And SDS+ bit has two grooves along its side which the SDS+ drill will lock into and its these grooves that allow the bit to move back and forward in the chuck to generate an extremely powerful hammer action.
These bits are designed to drill and break through very tough masonry work and its not recommended that you use them for anything else.
SDS Max Bit – Explained
SDS MAX Bits are simply the bigger brother of the SDS+ Bit.
They have a much thicker shank and an additional anchor point for the SDS MAX drill to clamp on to and force the bit through some of the toughest materials around.
SDS+ and SDS MAX bits, chucks, and drills are not interchangeable.
Step Drill Bit – Explained
Step Drills are conical shapes bits that allow you to increase the diameter of existing holes in light materials and for light deburring.
The good thing about Step Drills is that you only usually have to buy one because they are designed in a way that will give you a lot of different sizes from the same bit.
Step Drills are usually coated in titanium-nitride as they do generate a lot of friction heat when in use.
Saw Bit – Explained
A Saw Bit is another piece that you won’t see everyday, but they are incredibly handy to have around.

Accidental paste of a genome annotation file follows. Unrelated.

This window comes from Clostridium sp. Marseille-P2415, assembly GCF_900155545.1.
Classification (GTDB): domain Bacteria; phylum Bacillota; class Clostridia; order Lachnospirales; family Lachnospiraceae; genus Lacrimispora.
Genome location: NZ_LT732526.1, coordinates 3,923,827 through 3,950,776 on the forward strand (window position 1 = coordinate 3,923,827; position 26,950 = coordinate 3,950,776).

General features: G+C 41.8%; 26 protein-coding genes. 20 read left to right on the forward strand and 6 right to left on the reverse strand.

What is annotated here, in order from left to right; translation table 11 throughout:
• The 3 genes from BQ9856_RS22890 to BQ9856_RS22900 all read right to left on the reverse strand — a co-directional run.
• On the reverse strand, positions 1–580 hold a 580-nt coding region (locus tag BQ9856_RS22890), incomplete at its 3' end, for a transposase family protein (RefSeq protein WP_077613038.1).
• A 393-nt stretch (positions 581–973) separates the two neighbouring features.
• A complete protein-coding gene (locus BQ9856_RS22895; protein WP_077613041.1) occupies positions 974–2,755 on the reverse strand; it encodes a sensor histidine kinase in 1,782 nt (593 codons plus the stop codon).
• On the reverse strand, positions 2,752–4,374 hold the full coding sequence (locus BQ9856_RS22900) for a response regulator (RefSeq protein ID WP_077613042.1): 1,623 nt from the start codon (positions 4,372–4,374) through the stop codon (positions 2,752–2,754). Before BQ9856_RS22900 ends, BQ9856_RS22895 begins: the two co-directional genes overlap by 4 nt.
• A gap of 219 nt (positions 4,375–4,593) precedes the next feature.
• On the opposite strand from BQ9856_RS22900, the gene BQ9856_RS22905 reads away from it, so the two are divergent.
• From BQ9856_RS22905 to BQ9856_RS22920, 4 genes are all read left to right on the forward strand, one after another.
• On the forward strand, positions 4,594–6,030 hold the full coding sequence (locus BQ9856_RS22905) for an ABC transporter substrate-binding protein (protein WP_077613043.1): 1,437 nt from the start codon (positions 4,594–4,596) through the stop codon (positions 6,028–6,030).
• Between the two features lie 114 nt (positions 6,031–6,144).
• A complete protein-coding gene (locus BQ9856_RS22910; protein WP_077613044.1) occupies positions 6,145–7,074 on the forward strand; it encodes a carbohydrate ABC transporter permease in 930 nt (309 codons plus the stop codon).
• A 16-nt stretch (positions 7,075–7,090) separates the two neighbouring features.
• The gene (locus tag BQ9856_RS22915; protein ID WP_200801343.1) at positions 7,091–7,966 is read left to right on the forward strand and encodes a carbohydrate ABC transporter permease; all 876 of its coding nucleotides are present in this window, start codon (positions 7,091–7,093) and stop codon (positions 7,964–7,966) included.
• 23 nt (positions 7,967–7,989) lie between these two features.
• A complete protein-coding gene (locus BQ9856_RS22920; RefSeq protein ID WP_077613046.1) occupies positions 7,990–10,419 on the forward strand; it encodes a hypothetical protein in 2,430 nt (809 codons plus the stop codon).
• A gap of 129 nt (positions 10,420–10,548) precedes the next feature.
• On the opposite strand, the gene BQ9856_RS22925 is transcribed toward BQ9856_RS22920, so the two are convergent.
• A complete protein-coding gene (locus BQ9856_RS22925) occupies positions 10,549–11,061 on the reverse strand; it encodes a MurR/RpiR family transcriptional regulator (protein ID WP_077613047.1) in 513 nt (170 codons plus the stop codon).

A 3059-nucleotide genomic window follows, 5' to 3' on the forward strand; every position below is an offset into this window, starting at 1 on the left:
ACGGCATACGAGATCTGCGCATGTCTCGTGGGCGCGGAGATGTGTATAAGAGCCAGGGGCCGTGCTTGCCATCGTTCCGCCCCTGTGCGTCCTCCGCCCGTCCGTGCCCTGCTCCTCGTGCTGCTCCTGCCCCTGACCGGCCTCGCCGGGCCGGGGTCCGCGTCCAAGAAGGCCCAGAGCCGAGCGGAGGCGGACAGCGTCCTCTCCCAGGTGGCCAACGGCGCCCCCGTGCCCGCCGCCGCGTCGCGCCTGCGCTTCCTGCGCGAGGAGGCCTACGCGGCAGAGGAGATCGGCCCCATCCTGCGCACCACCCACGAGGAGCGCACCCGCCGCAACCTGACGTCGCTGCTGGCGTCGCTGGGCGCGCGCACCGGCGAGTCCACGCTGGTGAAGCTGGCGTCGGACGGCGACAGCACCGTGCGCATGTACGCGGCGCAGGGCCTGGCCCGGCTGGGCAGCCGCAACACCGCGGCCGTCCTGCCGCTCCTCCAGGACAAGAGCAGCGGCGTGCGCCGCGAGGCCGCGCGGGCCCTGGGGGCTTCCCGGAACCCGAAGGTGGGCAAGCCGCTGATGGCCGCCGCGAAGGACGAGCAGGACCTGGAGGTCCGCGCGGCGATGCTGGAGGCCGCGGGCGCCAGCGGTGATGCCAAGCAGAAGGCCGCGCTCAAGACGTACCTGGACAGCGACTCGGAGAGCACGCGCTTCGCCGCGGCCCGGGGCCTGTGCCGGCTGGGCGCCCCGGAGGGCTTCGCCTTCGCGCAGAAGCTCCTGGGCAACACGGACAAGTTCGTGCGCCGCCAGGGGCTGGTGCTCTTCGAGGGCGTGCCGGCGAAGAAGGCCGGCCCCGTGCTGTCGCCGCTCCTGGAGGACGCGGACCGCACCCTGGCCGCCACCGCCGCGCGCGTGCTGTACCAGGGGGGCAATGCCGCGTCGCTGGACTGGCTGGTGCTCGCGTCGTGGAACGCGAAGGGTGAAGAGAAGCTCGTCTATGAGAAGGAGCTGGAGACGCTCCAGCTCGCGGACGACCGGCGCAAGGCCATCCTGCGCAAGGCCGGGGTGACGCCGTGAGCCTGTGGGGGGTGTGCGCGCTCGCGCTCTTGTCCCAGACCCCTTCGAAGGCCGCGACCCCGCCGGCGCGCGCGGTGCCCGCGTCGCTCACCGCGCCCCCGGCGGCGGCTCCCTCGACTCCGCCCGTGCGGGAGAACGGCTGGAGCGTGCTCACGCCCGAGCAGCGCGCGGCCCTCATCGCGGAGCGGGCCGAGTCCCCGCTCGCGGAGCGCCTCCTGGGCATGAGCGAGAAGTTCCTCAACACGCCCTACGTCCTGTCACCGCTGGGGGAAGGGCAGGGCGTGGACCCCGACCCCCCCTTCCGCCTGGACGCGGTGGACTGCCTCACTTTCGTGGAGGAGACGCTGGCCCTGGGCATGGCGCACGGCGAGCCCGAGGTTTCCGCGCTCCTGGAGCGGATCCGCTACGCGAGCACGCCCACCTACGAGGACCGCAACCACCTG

They start out like your typical HSS bit but, as you get further along the shaft, the pattern changes to something a lot more abrasive.
If you carefully apply lateral force to the bit, this abrasive pattern can be used to saw holes into the wood or metal.
Josh Says: Be careful applying lateral force to the bit as all drill bits are designed to be strongest with forward pressure.
Also, be aware that these bits can be difficult to steer when applying lateral force, so you may not end up with as clean a hole as you’d like unless you are especially careful.
Plug Cutter – Explained
A plug cutting bit does what it says on the tin really, it cuts plugs. But what are plugs?
Plugs are little cylindrical pieces of wood that you insert into a countersunk screw cavity to hide the screw. You can either match the grain as best you can to really minimise the appearance of the plug or you can also use different types of wood to create contrasting colours on your piece.
Josh Says: Plug Cutters do not have a centre point to keep them steady and aligned so it is recommended that you only use these in a drill press
So that covers the majority of drill bit types that you are likely to encounter. We made the decision to omit Hole Saws from this list because, as there is such a wide variety of them, it would be better to give them their own post.
It would be a monumental if not impossible task to sit here and list off the countless types of drill and screwdriver bit that people use across the world. In fact, as you’re reading this, someone somewhere has come up with a new one and rendered a “list of every bit” completely pointless.
What we’ve done here instead is give you some information you may not have known about bits you use every day and some more information about bits you’re perhaps seeing for the first time today.
We hope you have learned a thing or two while reading this and if you ever come across a weird and/or wonderful bit please feel free to tell us about it in the comments below!